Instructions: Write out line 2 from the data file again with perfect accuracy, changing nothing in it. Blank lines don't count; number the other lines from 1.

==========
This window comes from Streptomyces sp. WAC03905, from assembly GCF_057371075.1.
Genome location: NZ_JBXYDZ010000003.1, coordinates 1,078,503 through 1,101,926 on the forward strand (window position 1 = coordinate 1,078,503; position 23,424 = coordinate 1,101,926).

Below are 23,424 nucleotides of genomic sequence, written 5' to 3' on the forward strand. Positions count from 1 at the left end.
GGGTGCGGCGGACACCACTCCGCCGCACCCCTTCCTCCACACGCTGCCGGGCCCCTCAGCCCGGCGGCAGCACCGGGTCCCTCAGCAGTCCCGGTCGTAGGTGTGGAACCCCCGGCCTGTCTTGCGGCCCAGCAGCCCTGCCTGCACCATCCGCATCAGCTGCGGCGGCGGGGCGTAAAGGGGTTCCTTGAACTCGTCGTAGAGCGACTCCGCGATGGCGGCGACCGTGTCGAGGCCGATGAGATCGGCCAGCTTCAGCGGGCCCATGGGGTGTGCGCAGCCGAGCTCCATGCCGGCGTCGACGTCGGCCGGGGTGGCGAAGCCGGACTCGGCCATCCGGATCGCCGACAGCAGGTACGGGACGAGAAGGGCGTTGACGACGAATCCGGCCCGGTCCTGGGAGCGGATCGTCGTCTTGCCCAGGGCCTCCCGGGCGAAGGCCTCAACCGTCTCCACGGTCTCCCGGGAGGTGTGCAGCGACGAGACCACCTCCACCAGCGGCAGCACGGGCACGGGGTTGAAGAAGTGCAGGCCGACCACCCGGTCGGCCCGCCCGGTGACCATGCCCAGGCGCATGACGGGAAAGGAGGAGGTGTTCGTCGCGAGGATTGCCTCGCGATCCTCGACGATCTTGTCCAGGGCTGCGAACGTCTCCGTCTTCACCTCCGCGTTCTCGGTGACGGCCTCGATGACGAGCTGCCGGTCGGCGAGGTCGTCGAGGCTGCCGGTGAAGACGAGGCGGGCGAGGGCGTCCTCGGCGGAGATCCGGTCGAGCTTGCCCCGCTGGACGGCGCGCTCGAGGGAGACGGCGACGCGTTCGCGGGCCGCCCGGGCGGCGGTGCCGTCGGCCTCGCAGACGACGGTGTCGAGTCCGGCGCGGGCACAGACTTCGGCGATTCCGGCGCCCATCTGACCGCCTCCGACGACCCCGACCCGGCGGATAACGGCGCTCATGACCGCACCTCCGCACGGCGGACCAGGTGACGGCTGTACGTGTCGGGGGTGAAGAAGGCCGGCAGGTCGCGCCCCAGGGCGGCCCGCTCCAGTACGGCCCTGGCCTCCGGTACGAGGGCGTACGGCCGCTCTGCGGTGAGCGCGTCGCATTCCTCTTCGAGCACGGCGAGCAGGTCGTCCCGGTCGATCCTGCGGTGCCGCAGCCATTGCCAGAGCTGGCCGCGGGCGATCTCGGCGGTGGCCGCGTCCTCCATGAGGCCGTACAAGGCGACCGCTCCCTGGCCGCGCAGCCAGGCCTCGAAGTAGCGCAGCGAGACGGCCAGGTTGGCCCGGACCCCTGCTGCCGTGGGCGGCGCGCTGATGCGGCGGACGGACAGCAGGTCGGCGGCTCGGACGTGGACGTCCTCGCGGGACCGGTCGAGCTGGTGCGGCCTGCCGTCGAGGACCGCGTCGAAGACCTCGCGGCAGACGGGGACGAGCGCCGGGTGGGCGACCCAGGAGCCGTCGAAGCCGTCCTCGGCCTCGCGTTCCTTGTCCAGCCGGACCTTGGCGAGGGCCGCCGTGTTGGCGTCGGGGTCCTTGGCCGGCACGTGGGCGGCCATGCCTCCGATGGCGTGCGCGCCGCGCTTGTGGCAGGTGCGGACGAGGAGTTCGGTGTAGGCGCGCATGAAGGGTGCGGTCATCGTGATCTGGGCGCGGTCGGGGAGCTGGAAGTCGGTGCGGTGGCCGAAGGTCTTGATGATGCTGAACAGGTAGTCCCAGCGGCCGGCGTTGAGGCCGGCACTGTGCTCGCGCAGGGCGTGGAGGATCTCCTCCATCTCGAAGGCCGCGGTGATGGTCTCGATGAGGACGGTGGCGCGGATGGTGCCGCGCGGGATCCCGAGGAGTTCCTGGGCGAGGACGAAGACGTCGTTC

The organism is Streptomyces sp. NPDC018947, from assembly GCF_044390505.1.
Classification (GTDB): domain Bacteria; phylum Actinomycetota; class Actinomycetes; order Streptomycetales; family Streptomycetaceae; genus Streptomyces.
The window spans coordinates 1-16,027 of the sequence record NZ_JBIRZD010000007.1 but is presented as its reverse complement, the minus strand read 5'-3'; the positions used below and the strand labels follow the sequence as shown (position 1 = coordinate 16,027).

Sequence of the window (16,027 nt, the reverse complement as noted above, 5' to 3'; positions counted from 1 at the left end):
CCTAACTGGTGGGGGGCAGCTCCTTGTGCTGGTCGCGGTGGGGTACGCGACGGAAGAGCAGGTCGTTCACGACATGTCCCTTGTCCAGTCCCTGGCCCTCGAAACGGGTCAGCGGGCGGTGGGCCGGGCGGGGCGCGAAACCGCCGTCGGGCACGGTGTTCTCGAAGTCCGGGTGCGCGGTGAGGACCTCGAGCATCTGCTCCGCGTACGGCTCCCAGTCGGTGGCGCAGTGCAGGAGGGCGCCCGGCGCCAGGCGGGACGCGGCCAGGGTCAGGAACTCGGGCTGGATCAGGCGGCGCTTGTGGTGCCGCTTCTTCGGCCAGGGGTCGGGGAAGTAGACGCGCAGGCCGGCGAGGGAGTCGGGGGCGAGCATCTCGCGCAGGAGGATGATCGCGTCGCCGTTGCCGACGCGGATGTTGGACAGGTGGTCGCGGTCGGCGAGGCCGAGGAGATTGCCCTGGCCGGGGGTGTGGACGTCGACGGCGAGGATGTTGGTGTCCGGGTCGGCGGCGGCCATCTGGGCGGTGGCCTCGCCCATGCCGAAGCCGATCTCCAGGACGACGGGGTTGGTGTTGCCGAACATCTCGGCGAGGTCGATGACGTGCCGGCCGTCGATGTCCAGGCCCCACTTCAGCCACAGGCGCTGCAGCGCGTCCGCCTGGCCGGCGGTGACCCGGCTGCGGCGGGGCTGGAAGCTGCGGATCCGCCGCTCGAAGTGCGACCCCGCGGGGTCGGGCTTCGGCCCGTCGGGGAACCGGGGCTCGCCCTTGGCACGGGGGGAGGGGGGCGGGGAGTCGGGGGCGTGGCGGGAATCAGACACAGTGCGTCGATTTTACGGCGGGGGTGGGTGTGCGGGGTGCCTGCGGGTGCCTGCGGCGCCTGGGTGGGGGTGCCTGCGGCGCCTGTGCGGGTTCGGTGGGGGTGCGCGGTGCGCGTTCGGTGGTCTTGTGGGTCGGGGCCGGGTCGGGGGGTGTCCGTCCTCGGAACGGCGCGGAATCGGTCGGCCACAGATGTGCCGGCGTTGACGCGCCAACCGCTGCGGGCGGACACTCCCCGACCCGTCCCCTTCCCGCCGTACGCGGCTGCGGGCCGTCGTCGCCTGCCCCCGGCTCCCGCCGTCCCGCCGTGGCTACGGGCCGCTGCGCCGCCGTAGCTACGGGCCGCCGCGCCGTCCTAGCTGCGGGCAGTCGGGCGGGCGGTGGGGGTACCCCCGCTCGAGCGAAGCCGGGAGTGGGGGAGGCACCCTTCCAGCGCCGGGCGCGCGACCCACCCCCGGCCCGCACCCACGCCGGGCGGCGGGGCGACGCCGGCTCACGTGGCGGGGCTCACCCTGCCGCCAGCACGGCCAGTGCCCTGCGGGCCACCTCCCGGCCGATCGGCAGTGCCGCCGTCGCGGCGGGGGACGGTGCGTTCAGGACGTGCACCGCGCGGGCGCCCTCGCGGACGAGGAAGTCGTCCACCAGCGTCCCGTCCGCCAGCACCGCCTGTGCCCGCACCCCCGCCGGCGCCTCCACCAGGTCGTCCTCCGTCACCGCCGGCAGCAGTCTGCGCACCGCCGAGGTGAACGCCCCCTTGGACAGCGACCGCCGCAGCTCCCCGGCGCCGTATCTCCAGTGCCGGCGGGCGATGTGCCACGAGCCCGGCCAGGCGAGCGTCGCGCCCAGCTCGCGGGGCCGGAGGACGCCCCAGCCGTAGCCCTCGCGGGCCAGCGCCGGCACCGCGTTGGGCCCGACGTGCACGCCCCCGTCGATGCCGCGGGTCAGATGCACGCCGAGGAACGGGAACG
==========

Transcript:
Genome location: NZ_JBXYDZ010000003.1, coordinates 1,078,503 through 1,101,926 on the forward strand (window position 1 = coordinate 1,078,503; position 23,424 = coordinate 1,101,926).